Ejectives never cluster with implosives. The ingressive pulmonic airstream mechanism appears always to characterize entire utterances rather than individual segments. Reverse clicks are only paralinguistic: they certainly never cluster with ordinary clicks. So we can formulate the universal that we never get an abrupt reversal of the direction of airflow within the same initiating cavity as we pass from one segment to the next in speech.

Glen Gordon asked rhetorically
Ejectives can evolve into implosives or pharyngeals and back again, can't they?
The most striking related instance of which I am aware is in the Nguni languages of southern Africa. There we find a regular correspondence between the z of (isi)Zulu and the ejective of the closely related (si)Swati. We see this in the name of the latter language, which is also known by its Zulu name of Swazi.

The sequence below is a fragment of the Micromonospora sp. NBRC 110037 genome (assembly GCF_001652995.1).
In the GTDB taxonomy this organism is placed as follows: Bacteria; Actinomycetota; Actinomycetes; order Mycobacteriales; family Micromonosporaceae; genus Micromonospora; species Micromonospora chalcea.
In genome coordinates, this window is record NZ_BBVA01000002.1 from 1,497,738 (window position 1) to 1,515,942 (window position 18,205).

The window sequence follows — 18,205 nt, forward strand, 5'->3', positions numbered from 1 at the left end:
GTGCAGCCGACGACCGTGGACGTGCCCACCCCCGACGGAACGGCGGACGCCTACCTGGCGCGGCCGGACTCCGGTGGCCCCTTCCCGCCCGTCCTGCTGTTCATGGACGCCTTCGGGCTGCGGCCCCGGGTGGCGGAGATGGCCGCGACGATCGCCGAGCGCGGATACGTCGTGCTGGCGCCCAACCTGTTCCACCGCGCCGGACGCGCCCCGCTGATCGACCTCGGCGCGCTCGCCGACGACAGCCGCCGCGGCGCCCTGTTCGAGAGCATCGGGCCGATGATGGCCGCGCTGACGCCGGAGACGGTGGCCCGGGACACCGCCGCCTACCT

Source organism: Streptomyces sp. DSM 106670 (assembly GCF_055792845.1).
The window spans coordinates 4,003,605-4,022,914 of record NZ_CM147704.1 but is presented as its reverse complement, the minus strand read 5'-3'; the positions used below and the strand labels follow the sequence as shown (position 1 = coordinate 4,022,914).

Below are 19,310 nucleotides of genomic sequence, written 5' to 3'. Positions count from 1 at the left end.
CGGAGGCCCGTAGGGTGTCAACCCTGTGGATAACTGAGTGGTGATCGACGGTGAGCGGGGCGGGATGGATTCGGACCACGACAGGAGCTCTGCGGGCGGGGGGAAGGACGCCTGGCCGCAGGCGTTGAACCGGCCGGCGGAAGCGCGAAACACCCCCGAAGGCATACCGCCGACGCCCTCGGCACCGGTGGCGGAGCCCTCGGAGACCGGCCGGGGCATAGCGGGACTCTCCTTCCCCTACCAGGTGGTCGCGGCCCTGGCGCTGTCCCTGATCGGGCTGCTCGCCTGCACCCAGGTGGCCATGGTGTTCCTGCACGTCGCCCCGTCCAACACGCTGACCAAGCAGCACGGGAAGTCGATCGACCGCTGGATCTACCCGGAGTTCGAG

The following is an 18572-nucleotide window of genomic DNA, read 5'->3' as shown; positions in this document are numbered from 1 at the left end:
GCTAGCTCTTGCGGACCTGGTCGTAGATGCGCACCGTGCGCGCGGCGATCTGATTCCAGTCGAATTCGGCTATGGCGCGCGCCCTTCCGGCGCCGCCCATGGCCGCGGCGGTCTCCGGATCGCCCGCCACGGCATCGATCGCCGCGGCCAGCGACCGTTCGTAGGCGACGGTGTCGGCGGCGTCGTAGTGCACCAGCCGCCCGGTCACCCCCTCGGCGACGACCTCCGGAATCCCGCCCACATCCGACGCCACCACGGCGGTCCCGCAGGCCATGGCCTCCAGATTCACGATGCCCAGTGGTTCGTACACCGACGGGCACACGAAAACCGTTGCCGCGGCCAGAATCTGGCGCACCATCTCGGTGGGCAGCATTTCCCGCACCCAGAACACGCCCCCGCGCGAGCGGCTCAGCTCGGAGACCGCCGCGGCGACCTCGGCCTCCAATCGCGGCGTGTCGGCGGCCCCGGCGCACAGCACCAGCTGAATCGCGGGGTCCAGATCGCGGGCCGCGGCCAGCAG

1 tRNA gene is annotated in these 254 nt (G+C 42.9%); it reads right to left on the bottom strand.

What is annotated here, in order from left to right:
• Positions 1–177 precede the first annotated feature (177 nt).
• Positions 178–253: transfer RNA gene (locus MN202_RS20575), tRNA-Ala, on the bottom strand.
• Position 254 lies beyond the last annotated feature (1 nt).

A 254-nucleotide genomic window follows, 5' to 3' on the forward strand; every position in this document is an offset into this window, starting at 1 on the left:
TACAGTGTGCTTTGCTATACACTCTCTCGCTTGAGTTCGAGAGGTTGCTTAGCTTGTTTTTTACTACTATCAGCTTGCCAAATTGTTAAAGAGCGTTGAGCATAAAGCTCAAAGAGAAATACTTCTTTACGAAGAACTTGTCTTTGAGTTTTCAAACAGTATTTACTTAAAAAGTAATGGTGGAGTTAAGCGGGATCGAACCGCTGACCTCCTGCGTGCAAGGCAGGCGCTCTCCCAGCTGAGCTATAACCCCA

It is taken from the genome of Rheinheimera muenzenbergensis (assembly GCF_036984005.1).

The Wikipedia page on Nguni languages gives these example sentences meaning “I love your new sticks”:
Zulu Ngi-ya-zi-thanda izi-ntonga z-akho ezin-sha
Swati Ngi-ya-ti-tsandza ti-ntfonga t-akho letin-sha
in which all four instances of Zulu z correspond to Swati t (= t’).

So how did this correspondence come about? What kind of consonant could historically have given rise on the one hand to a pulmonic-air voiced fricative and on the other hand to a glottalic-air voiceless plosive? (I can confirm from my own observation that this Swati consonant is indeed ejective.)

It may be relevant that Zulu z is a ‘depressor’ consonant, one of the set that cause the pitch of the following vowel to start lower than it would otherwise do. That perhaps provides a link to the change at the glottis, but the possible pathways of change still seem pretty obscure. Perhaps someone knowledgeable about proto-Nguni can comment.

Or, mutandis mutatis, of some other relevant language family.